Levi Strauss, the future inventor of blue jeans, was known during the Gold Rush as a dry goods salesman and tent maker. In 1853, he made what he called “canvas pants” out of tent fabric especially for miners. These gained widespread popularity and earned Strauss a fortune.
Another great businessman who got started during the Gold Rush was Phillip Armour, who came to Placerville, California and opened a meat market there. Later, he moved back to Indiana with his profits and founded the gargantuan Armour Meat Packing Company.
Moreover, John Studebaker, a wagon manufacturer, established a firm in California to provide transportation to Oregon pioneers. It would expand to become a major car producer during the first half of the twentieth century.
Finally, Henry Wells and William Fargo offered a stable, honest banking, transportation, and mail delivery system to miners, something that the uncertainty-faced miners desperately needed. Their venture would also soon expand to a nationwide level.
California’s Colossal Economic Growth During the 1849 Gold Rush
The economy of California grew at a phenomenal rate during the days of the 1849 Gold Rush. Much of this growth was made possible by the laissez-faire economic policies of Governor Richard Barnes Mason.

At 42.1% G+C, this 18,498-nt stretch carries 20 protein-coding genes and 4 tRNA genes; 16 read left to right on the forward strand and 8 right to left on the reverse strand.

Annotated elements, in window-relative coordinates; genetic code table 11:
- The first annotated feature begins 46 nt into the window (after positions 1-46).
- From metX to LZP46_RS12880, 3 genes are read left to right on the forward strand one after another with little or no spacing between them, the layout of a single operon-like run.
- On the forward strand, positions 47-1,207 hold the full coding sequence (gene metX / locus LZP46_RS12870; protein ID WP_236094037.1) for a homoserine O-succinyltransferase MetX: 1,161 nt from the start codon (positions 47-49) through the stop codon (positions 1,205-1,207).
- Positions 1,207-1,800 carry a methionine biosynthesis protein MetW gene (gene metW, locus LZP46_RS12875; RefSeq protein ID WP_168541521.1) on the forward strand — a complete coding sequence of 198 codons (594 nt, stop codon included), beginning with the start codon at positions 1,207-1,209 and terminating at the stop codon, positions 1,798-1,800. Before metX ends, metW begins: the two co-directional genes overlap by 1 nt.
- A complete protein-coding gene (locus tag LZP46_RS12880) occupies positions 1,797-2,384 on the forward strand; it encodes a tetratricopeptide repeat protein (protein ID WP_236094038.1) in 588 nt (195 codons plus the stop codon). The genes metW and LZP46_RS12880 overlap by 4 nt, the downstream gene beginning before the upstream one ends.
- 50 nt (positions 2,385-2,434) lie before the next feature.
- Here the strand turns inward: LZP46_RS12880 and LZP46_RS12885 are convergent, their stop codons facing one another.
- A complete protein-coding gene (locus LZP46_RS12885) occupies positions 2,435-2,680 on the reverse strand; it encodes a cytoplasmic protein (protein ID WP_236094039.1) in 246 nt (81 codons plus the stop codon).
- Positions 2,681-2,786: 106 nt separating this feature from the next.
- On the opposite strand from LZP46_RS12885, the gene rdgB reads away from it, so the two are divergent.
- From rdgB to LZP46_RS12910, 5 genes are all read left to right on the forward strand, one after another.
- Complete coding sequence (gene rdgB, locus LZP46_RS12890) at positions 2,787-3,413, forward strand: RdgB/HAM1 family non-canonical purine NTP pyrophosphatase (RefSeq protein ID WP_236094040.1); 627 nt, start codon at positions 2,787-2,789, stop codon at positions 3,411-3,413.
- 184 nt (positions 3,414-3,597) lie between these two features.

Prices rose dramatically as more people found gold and gold became widely circulated on the market. Seeing that customers would afford it, merchants raised their fees on all sorts of commodities, from real estate to food to transportation. A miner in California may have made about six to ten times as much as his eastern counterpart, but he also had to pay about that many times more for his upkeep.
The following concrete illustration of this trend is useful: a plot of San Francisco real estate that cost $16 in 1847, sold for $45,000 just 18 months later. Imagine investing in real estate during that time period.
The city of San Francisco grew from an isolated village to a thriving city in the five or so years of the Gold Rush. Its population rose from 1000 in 1848 to 35000 in 1850. This contributed dramatically to California’s admission to the Union as a state in 1850. 30 new houses and 2 new murders came about every day. Theaters and newspapers were built and prospered, and eventually only London would have more newspapers than San Francisco. Wages rose with the general standard of living, and great economic expansion and demand for jobs made employment readily available.